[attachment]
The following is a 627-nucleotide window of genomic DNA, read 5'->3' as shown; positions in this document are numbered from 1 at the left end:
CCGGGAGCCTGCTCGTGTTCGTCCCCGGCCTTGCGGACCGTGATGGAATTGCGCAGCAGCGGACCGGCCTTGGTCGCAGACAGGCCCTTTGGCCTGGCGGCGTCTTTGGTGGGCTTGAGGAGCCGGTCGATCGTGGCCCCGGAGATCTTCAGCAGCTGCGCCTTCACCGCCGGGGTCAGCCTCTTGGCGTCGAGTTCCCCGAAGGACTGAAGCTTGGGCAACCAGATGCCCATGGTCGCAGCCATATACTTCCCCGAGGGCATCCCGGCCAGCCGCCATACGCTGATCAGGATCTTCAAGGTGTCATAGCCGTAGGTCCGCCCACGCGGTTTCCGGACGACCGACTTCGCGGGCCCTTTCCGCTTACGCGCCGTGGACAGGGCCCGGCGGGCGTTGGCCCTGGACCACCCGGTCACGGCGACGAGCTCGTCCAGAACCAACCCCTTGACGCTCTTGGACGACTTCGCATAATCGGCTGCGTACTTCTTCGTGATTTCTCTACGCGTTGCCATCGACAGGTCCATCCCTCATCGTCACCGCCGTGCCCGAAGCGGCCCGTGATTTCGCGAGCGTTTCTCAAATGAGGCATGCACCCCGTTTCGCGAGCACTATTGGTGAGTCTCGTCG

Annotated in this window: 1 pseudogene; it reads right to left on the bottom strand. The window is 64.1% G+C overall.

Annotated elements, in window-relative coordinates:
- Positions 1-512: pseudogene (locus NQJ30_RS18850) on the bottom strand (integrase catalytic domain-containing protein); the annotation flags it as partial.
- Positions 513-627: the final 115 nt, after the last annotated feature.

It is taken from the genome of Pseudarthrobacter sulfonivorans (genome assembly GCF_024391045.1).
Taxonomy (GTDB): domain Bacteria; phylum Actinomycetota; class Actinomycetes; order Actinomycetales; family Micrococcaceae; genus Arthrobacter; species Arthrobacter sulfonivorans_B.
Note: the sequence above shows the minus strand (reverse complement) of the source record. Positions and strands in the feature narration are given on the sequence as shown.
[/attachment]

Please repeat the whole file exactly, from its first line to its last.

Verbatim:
The following is a 627-nucleotide window of genomic DNA, read 5'->3' as shown; positions in this document are numbered from 1 at the left end:
CCGGGAGCCTGCTCGTGTTCGTCCCCGGCCTTGCGGACCGTGATGGAATTGCGCAGCAGCGGACCGGCCTTGGTCGCAGACAGGCCCTTTGGCCTGGCGGCGTCTTTGGTGGGCTTGAGGAGCCGGTCGATCGTGGCCCCGGAGATCTTCAGCAGCTGCGCCTTCACCGCCGGGGTCAGCCTCTTGGCGTCGAGTTCCCCGAAGGACTGAAGCTTGGGCAACCAGATGCCCATGGTCGCAGCCATATACTTCCCCGAGGGCATCCCGGCCAGCCGCCATACGCTGATCAGGATCTTCAAGGTGTCATAGCCGTAGGTCCGCCCACGCGGTTTCCGGACGACCGACTTCGCGGGCCCTTTCCGCTTACGCGCCGTGGACAGGGCCCGGCGGGCGTTGGCCCTGGACCACCCGGTCACGGCGACGAGCTCGTCCAGAACCAACCCCTTGACGCTCTTGGACGACTTCGCATAATCGGCTGCGTACTTCTTCGTGATTTCTCTACGCGTTGCCATCGACAGGTCCATCCCTCATCGTCACCGCCGTGCCCGAAGCGGCCCGTGATTTCGCGAGCGTTTCTCAAATGAGGCATGCACCCCGTTTCGCGAGCACTATTGGTGAGTCTCGTCG

Annotated in this window: 1 pseudogene; it reads right to left on the bottom strand. The window is 64.1% G+C overall.

Annotated elements, in window-relative coordinates:
- Positions 1-512: pseudogene (locus NQJ30_RS18850) on the bottom strand (integrase catalytic domain-containing protein); the annotation flags it as partial.
- Positions 513-627: the final 115 nt, after the last annotated feature.

It is taken from the genome of Pseudarthrobacter sulfonivorans (genome assembly GCF_024391045.1).
Taxonomy (GTDB): domain Bacteria; phylum Actinomycetota; class Actinomycetes; order Actinomycetales; family Micrococcaceae; genus Arthrobacter; species Arthrobacter sulfonivorans_B.
Note: the sequence above shows the minus strand (reverse complement) of the source record. Positions and strands in the feature narration are given on the sequence as shown.